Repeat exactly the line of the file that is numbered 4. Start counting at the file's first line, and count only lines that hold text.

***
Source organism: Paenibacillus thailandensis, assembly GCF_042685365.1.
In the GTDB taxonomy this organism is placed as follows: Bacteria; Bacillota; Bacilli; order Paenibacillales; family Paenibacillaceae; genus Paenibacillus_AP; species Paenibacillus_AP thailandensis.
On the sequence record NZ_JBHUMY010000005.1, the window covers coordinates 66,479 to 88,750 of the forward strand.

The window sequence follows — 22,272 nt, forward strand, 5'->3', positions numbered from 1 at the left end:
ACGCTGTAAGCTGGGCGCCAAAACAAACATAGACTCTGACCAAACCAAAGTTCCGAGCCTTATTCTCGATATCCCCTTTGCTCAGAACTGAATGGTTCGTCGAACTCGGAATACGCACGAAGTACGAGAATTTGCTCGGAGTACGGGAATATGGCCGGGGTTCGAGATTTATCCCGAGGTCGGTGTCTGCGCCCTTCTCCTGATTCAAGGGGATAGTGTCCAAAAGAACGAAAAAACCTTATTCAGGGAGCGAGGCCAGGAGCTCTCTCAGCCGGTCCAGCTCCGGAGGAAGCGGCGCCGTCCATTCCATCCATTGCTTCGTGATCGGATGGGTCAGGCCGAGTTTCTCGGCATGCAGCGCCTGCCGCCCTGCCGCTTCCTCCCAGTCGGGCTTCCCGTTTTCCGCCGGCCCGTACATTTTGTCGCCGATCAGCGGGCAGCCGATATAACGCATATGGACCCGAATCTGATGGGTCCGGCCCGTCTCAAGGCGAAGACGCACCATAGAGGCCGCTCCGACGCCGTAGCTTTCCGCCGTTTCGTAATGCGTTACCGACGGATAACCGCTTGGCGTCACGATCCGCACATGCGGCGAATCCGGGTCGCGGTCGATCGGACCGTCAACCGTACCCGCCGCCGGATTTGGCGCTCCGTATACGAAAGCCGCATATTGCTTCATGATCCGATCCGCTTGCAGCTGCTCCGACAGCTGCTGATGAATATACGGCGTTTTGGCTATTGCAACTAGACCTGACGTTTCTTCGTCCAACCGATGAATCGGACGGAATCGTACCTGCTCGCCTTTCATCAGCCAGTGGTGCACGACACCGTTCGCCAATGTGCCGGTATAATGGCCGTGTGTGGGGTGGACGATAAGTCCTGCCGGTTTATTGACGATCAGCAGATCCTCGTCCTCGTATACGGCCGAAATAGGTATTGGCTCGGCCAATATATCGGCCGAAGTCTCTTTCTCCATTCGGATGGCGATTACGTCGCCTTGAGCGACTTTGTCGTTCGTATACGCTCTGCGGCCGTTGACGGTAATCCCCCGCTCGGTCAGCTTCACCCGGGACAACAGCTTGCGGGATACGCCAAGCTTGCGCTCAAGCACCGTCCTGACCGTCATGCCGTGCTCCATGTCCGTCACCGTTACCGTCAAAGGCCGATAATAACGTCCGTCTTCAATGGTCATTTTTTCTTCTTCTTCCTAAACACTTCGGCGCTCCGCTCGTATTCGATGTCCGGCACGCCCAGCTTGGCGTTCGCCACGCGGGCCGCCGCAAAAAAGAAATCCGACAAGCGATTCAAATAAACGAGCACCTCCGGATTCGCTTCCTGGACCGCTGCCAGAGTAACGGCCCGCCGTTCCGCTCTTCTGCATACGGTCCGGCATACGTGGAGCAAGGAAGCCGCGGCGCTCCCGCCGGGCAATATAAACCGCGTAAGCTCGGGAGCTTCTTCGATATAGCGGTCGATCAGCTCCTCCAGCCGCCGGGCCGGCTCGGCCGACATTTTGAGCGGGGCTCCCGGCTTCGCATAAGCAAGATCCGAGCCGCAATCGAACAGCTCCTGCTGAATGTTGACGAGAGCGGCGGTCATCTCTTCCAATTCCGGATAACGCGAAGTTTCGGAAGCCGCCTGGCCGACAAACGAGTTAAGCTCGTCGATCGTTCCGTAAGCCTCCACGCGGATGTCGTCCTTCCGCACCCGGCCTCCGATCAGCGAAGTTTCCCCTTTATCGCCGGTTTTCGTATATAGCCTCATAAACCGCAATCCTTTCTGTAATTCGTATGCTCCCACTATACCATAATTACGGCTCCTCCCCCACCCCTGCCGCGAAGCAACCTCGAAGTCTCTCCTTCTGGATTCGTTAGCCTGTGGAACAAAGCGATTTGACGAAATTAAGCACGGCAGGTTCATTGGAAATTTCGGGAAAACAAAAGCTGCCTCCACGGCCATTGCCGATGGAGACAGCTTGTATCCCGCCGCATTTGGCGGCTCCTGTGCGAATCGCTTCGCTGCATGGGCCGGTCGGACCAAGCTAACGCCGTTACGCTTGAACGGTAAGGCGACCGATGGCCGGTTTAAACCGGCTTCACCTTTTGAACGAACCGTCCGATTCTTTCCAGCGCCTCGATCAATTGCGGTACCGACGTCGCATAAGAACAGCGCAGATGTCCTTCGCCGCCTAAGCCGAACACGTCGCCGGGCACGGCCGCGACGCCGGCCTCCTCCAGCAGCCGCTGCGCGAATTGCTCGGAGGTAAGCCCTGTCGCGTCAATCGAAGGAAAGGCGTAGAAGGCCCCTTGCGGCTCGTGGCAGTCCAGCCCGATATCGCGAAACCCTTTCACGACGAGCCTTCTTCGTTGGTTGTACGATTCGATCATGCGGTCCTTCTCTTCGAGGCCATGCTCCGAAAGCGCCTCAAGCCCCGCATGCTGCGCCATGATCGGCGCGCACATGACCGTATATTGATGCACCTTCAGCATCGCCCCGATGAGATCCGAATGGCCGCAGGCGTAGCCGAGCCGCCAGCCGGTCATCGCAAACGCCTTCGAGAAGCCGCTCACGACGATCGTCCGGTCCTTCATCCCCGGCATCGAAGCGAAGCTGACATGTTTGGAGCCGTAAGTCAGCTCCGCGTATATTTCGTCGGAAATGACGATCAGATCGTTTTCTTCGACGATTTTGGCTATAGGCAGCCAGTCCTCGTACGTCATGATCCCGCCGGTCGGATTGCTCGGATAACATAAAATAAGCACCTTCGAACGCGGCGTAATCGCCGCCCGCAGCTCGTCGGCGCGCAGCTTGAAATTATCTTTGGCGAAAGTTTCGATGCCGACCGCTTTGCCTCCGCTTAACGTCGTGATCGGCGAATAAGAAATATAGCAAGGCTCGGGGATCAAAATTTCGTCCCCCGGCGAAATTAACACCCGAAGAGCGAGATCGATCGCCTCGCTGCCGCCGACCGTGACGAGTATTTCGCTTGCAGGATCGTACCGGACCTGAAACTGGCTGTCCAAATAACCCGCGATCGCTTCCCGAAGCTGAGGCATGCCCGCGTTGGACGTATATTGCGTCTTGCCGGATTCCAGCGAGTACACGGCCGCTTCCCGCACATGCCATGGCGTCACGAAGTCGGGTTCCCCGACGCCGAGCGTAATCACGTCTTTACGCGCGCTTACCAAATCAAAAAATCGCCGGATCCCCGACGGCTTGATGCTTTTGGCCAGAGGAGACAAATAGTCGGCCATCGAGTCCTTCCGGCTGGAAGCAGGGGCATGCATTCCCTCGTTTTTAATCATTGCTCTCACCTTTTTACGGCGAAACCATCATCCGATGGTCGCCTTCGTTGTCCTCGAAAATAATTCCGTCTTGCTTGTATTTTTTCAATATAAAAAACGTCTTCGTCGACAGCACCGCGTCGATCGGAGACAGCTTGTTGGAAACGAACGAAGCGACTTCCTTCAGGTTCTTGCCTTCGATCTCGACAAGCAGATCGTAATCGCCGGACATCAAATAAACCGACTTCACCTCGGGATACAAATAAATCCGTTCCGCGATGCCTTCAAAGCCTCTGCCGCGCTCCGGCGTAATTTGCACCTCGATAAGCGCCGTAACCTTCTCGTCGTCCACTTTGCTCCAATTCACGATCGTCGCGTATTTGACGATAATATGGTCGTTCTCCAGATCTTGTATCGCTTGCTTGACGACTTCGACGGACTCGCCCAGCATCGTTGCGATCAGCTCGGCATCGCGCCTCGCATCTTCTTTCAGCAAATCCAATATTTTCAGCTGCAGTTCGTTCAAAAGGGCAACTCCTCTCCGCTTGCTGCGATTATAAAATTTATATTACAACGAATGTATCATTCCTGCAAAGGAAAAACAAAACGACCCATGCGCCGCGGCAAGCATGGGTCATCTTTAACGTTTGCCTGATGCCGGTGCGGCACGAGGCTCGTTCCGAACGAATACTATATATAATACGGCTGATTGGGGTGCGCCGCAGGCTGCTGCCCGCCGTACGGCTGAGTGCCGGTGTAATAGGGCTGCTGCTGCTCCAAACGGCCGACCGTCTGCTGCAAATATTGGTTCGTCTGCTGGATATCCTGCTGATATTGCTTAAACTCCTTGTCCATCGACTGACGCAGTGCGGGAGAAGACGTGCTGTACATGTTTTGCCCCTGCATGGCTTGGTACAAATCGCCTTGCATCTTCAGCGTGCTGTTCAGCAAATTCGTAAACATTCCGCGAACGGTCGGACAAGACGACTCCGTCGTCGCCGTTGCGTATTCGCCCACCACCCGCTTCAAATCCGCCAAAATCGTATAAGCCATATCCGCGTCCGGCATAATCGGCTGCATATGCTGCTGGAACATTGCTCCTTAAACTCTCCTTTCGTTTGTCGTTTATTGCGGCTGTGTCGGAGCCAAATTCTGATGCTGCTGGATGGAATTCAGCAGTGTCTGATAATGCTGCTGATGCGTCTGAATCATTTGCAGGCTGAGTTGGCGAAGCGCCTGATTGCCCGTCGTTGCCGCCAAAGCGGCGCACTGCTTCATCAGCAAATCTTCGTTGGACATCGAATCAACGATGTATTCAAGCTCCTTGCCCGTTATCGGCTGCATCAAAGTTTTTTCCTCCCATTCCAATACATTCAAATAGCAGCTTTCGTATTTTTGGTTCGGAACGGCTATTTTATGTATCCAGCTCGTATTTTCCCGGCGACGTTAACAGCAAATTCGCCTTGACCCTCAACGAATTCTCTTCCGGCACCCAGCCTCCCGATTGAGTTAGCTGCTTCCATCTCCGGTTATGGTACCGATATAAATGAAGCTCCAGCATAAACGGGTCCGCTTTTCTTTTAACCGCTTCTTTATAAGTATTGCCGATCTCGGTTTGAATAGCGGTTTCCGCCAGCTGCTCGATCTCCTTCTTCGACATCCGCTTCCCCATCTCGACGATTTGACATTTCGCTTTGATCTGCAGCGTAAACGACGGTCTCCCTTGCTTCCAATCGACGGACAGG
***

The window sequence follows — 22,272 nt, forward strand, 5'->3', positions numbered from 1 at the left end: